Keywords: Marriage,Insurance,Employment Protection,Perceived Job Security,Difference-in-Differences
    Date: 2020–09
  4. By: Francesca Barigozzi (TSE - Toulouse School of Economics - UT1 - Université Toulouse 1 Capitole - EHESS - École des hautes études en sciences sociales - CNRS - Centre National de la Recherche Scientifique - INRAE - Institut National de Recherche pour l’Agriculture, l’Alimentation et l’Environnement, Université de Bologne); Helmuth Cremer (TSE - Toulouse School of Economics - UT1 - Université Toulouse 1 Capitole - EHESS - École des hautes études en sciences sociales - CNRS - Centre National de la Recherche Scientifique - INRAE - Institut National de Recherche pour l’Agriculture, l’Alimentation et l’Environnement); Kerstin Roeder (University of Augsburg [Augsburg])
    Abstract: This paper studies the design of child-care policies when redistribution matters. Traditional mothers provide some informal child care, whereas career mothers purchase full time formal care in the market. The sorting of women across career paths is endogenous and shaped by a social norm about gender roles in the family. Via this social norm traditional mothersinformal child care imposes an externality on career mothers, so that the market outcome is inefficient. Informal care is too large and the group of career mothers is too small so that inefficiency and gender inequality go hand in hand. In a first-best, full information word redistribution across couples and efficiency are separable. Redistribution is performed via lump-sum transfers and taxes which are designed to equalize utilities across all couples. The efficient allocation of child care is obtained by subsidizing formal care at a Pigouvian rate. However, in a second-best settings, we show that a trade-off between the reduction of gender inequality and redistributive considerations emerge. The optimal uniform subsidy is lower than the Pigouvianlevel. Under a nonlinear policy the first-best Pigouvianrule for the (marginal) subsidy on informal care is reestablished. While the share of high career mothers continues to be distorted downward for incentive reasons, this policy is effective in reconciling the objectives of reducing the child care related gender inequalities and achieving a more equal income distribution across couples.
    Date: 2020–05
  5. By: Bastian Schulz; Fabian Siuda
    Abstract: Marriage and divorce decisions are influenced by the institutional environment they are made in. One example is the social insurance system, which acts as a substitute for within-household insurance against economic shocks. In this paper, we quantify the importance of household-level insurance for marriage and divorce by exploiting an exogenous increase in the need for risk sharing: in January 2003, a German labor market reform sharply reduced means-testing exemptions in the unemployment insurance system and thereby increased the extent to which spouses have to insure each other against unemployment. Using social security register data, we show that the extent to which (potential) spouses were affected by this reform varies with nationality. We them follow a differences-in-differences identification strategy and use data on all marriages and divorces in Germany between 1997 and 2013 to show that increased means testing made the formation of interethnic marriages significantly less attractive. At the same time, the reform increased the stability of newly-formed interethnic marriages.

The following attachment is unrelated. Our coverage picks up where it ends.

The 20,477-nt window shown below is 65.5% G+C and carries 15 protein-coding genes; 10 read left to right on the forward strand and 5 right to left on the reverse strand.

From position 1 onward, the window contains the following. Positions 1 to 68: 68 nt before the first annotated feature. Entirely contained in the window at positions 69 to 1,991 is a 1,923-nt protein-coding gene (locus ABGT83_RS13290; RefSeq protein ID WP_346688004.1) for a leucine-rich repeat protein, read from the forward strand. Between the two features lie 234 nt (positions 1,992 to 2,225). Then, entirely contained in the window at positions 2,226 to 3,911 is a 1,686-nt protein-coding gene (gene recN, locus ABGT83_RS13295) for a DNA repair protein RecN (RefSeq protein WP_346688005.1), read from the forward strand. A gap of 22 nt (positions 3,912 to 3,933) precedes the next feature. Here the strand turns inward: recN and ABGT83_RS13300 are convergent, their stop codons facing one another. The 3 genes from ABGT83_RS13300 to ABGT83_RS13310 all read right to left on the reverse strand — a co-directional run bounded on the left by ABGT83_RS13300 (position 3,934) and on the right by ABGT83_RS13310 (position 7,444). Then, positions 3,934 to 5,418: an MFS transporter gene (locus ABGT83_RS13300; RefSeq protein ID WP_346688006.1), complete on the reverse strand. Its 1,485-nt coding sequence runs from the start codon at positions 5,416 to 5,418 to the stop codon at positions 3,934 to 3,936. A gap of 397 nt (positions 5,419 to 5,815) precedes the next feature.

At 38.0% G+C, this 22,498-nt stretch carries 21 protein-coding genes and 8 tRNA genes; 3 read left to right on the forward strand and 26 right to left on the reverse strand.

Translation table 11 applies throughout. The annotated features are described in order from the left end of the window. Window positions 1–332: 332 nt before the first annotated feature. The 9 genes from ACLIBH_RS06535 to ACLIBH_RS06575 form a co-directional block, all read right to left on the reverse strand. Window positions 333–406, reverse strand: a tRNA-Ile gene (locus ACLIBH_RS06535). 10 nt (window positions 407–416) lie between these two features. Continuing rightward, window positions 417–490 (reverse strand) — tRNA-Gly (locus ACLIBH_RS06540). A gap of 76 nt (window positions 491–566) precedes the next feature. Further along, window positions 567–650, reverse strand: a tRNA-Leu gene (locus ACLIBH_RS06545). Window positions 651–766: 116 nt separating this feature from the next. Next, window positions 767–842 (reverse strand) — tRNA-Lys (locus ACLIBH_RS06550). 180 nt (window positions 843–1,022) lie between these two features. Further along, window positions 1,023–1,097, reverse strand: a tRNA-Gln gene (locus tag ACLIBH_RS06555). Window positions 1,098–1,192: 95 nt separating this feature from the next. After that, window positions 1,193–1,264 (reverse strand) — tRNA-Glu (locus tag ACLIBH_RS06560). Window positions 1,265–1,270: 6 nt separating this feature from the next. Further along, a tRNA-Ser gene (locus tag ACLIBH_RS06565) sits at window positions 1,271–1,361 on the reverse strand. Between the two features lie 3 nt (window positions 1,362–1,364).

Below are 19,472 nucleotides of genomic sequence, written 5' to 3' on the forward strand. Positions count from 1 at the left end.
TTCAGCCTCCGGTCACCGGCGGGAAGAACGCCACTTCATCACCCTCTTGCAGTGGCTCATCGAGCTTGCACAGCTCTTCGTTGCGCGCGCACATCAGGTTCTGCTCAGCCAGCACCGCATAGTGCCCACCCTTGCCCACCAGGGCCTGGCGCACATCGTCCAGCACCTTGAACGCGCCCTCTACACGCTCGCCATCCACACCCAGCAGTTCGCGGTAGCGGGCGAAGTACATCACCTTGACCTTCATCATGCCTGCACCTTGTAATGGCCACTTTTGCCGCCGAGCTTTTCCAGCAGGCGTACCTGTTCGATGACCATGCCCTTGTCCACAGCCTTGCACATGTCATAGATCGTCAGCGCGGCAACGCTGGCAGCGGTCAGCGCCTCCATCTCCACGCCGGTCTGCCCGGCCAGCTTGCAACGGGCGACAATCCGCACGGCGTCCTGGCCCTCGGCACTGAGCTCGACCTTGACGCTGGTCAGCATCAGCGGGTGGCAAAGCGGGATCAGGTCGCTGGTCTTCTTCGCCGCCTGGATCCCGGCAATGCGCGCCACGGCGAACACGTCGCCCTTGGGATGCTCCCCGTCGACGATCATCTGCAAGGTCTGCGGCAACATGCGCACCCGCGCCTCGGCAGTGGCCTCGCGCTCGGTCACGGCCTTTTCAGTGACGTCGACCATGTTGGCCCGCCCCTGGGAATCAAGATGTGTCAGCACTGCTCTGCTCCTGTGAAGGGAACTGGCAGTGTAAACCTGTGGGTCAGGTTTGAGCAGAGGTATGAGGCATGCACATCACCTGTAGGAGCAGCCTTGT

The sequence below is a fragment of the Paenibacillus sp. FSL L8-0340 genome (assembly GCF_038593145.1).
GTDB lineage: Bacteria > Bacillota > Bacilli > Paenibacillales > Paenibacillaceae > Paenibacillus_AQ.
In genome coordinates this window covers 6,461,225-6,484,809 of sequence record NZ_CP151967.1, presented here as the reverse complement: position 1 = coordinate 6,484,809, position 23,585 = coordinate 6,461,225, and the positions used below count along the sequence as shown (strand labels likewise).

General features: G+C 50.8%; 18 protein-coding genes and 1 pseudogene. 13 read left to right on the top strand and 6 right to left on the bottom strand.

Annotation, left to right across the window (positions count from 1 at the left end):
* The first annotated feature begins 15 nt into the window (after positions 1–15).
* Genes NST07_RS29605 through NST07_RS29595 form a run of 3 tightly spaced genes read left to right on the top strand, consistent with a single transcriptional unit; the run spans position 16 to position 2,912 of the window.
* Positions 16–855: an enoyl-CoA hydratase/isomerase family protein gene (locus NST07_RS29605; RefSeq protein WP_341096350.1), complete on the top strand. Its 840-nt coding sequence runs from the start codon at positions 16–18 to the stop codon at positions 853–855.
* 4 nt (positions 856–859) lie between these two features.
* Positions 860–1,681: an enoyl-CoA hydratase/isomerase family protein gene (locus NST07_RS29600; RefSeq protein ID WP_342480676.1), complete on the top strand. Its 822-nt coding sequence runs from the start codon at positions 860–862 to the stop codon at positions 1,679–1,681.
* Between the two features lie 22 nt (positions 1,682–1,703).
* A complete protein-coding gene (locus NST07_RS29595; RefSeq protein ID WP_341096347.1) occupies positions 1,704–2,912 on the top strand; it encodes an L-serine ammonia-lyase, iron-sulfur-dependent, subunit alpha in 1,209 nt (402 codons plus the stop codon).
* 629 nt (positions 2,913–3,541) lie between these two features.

Keywords: marriage, divorce, interethnic marriage, risk sharing, unemployment insurance, labor market reforms, EU expansion
    JEL: J10 J12 J15 J64 J65
    Date: 2020
  6. By: Rodriguez Maria Jose
    Abstract: This paper studies the behavior of investment during demographic transitions. In particular, I focus on the period where the working age to population ratio reaches its maximum, namely the demographic window. I document that in Europe, Asia, and Oceania investment rates are higher 15 years before and during the window than in other periods, whereas in Latin America they are lower. To understand the relation between investment and a demographic window, I build an overlapping generations model with demographic change and variable degree of financial openness. Within this framework, I conduct several exercises and counterfactuals involving potential drivers of the investment behavior. I find that the demographic behavior in conjunction with the region-specific financial openness can explain the main pattern of investment for the demographic window in Latin America vis-a-vis Europe and Asia.
    Keywords: Investment;Demographic Window;Latin America
    JEL: F21 E22 J10 O54 F41
    Date: 2019–10
  7. By: Dudel, Christian; Myrskylä, Mikko
    Abstract: OBJECTIVES: Little is known about the length of working life, even though it is a key indicator for policy-makers. In this paper, we study how the length of working life at age 50 has developed in the United States from a cohort perspective. METHODS: We use a large longitudinal sample of U.S. Social Security register data that covers close to 1.7 million individuals of the cohorts born from 1920 to 1965. For all of these cohorts, we study the employment trajectories and working life expectancy (WLE) at age 50 by gender and nativity (native-born/foreign-born). For the cohorts with employment trajectories that are only incompletely observed, we borrow information from older cohorts to predict their WLE. RESULTS: The length of working life has been increasing for the native-born males and females, and the younger cohorts worked longer than the older cohorts. However, WLE might soon peak, and then stall. The gap in WLE between the native-born and the foreign-born has increased over time, although latter group might be able to catch up in the coming years. DISCUSSION: Our findings show that studying employment from a cohort perspective reveals crucial information about patterns of working life. The future development of the length of working life should be a major concern for policy-makers.